Photos courtesy of The Corcoran Group
This unique Bed-Stuy cottage is full of surprises right from the start. The cast-iron railings lend way to a New Orleans-style balcony, made even more inviting with flower boxes and hanging planters. The large metal double doors on the first floor were salvaged from the Domino Sugar Factory, and there are historic cast-iron supports and wooden ceiling beams inside. And with the efficient two-story layout, the $950,000 asking price is just right.
Listing photos by RISE Media, courtesy of The Corcoran Group
This Bed-Stuy townhouse 671 Hancock Street has a lot going for it. First, it’s got tons of character, including rustic brick walls and exposed ceiling beams. Second, it’s a two-family with an owner’s duplex and a garden rental. And third, the $1,650,000 price makes it a great investment for all that you’re getting.
Photo of Bed-Stuy by Andre Carrotflower on Flickr
Fifteen newly constructed apartments in Bed-Stuy are now available through the city’s affordable housing lottery, priced slightly below market-rate. Located at 325 Gates Avenue, the six-floor rental sits off bustling Bedford Avenue and just a few blocks from the G train on Lafayette Avenue. New Yorkers earning 130 percent of the area median income can apply for the apartments, which include $2,204/month studios, $2,314/month one-bedrooms, and $2,792/month two-bedrooms.
Do you qualify?
Photo by Matthew Rutledge on Flickr
A lottery launched this week for placement on a 300-name waitlist for apartments at half a dozen income-restricted buildings in Crown Heights, Bed-Stuy, and Park Slope. New Yorkers earning 80 and 165 percent of the area median income can apply for the apartments, which range from an $850/month studio to a $2,371/month one-bedroom. Eligible applicants will be randomly selected and placed on the waitlist for future vacancies.
How to apply
Photo by Manny Moss on Flickr
Applications are currently being accepted to replenish a 4,000-name waitlist for income-restricted apartments across central Brooklyn. Located at 806 St. John’s Place, 924 Myrtle Avenue, 682 Chauncey Street, 1140 Bushwich Avenue, and 18 Stanhope Street, the buildings are located in Crown Heights, Bed-Stuy, and Bushwick. New Yorkers earning 130 percent of the area median income can apply for the apartments, which include studios starting at $1,700/month and two-bedrooms from $2,000/month.
Find out if you qualify
Image credit: Rise Media courtesy of the Corcoran Group.
This one-bedroom-plus-office condominium in Bed-Stuy near the Clinton Hill border at 197 Spencer Street is ready to hit the ground running when it comes to modern convenience. From the keyed elevator landing to the wide-plank oak floors, central heat and air, designer lighting and private outdoor space, this 1,195-square-foot unit, asking $799,000, is a ready-for-anything contemporary home.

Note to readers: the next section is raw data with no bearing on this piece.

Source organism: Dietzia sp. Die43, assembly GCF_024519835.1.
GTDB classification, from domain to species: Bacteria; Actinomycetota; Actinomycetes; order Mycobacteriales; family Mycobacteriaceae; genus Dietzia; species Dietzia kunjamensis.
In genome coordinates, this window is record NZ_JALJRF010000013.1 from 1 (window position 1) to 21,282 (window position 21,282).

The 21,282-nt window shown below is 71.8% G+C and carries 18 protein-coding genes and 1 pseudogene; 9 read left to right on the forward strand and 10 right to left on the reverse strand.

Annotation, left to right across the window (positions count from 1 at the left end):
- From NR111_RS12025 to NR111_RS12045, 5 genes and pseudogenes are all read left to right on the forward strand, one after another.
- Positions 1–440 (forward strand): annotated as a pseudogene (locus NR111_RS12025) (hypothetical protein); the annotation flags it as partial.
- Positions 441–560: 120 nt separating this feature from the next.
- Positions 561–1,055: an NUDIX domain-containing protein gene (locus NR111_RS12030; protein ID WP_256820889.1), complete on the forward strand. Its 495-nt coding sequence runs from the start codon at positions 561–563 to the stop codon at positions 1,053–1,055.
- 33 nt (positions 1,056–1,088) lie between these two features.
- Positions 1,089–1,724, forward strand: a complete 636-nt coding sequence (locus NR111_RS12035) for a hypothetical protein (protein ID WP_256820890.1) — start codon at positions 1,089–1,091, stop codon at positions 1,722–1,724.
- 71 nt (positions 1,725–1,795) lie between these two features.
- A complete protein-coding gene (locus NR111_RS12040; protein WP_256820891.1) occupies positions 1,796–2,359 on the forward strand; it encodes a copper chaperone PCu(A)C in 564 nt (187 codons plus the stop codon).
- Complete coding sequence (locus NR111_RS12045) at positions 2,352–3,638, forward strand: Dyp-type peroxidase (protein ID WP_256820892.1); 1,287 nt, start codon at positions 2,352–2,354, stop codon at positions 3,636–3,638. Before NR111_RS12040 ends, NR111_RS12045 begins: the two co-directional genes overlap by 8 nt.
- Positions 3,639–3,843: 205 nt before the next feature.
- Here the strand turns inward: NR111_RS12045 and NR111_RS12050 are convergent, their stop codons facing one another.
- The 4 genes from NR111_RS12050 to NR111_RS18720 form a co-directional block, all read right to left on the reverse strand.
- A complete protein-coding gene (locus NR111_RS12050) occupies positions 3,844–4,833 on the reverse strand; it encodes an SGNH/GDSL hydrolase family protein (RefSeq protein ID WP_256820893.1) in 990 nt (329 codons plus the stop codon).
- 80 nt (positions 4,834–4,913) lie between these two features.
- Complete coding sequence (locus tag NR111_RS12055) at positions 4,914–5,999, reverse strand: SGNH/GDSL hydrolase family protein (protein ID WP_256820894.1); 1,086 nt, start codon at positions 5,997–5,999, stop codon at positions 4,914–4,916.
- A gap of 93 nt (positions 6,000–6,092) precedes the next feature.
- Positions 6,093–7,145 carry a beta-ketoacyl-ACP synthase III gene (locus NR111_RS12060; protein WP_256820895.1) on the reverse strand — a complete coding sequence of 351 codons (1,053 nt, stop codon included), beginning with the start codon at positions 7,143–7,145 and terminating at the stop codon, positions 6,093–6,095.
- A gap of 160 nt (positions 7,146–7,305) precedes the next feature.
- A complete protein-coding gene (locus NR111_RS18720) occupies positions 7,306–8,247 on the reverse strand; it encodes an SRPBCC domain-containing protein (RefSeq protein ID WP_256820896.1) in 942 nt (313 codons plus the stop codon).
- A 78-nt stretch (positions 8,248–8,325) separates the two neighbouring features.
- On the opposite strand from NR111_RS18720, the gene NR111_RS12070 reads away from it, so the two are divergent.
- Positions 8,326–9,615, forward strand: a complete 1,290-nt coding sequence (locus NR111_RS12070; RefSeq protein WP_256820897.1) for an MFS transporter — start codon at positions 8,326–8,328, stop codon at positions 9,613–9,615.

Take the tour
, Wed, September 25, 2019
Renderings courtesy of The Collective and Artefactorylab
Days after filing building permits for 1215 Fulton Street in Bed-Stuy—the site of the former Slave Theatre—London-based co-living startup The Collective has announced it will be partnering with renowned Japanese architect Sou Fujimoto on the design, his first in New York. The 10-story structure will span over 240,000 square feet and be comprised of three buildings connected by an expansive “ground-floor hub” designed to feel like “an extension of the street.” The project aims to create “a new idea of how a community can come together in a building,” as the architects explained in a design statement.
Take a first look at the renderings
, Mon, September 23, 2019
View of the Slave Theater in 2012. Map data ©2012 Google.
London-based communal living company The Collective filed a building permit application last week for a planned development on the site of the former Slave Theater in Bed-Stuy, which the company bought earlier this year for $32.5 million. As Brownstoner first reported, the application is for a 10-story, roughly 161,000-square-foot structure that will comprise residential units, a hotel, and community space. Ismael Leyva Architects will lead the project, which is expected to include 136 apartments, 222 hotel rooms, underground parking, a restaurant, a public courtyard, spa lounges, and other amenities. The finished building is expected to open in 2022.
Find out more
Built in 1891, this three-story brick townhouse at 401A Monroe Street in Bed-Stuy uses each of its three floors to the best advantage of whomever’s lucky enough to be in residence. The single-family home is available for rent for $5,500 per month beginning September 15. Within are four bedrooms, two baths, a finished basement and a private backyard.
Tour the triplex, consider the options
Listing images by Anton Brookes, H5 Photography; courtesy of The Corcoran Group
This charming 20-foot wide Victorian home at 47 Chauncey Street in Bed-Stuy is not only part of the Stuyvesant Heights Historic District—it’s one of the four oldest remaining rowhouses in the district, dating back to circa 1870. Last year, the two-bedroom home was sold in a pretty run-down state and has since undergone a gut renovation that brought modern finishes and conveniences to the historic property. It’s now on the market for $1.599 million.
Take a look inside